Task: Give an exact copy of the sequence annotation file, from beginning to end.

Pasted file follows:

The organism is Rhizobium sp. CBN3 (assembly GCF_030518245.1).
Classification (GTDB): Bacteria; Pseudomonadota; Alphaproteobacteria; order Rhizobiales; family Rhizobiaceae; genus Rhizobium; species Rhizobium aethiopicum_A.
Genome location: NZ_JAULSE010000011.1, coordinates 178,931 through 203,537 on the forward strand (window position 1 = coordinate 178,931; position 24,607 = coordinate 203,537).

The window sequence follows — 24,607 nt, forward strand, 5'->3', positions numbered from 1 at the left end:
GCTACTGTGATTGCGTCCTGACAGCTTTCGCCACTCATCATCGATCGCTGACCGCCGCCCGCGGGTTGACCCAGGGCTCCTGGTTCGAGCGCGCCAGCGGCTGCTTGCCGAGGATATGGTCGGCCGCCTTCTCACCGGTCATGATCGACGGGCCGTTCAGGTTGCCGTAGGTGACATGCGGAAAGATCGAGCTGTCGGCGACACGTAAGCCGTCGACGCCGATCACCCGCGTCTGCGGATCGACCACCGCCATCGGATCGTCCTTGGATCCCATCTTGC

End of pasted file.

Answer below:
The organism is Rhizobium sp. CBN3 (assembly GCF_030518245.1).
Classification (GTDB): Bacteria; Pseudomonadota; Alphaproteobacteria; order Rhizobiales; family Rhizobiaceae; genus Rhizobium; species Rhizobium aethiopicum_A.
Genome location: NZ_JAULSE010000011.1, coordinates 178,931 through 203,537 on the forward strand (window position 1 = coordinate 178,931; position 24,607 = coordinate 203,537).

The window sequence follows — 24,607 nt, forward strand, 5'->3', positions numbered from 1 at the left end:
GCTACTGTGATTGCGTCCTGACAGCTTTCGCCACTCATCATCGATCGCTGACCGCCGCCCGCGGGTTGACCCAGGGCTCCTGGTTCGAGCGCGCCAGCGGCTGCTTGCCGAGGATATGGTCGGCCGCCTTCTCACCGGTCATGATCGACGGGCCGTTCAGGTTGCCGTAGGTGACATGCGGAAAGATCGAGCTGTCGGCGACACGTAAGCCGTCGACGCCGATCACCCGCGTCTGCGGATCGACCACCGCCATCGGATCGTCCTTGGATCCCATCTTGC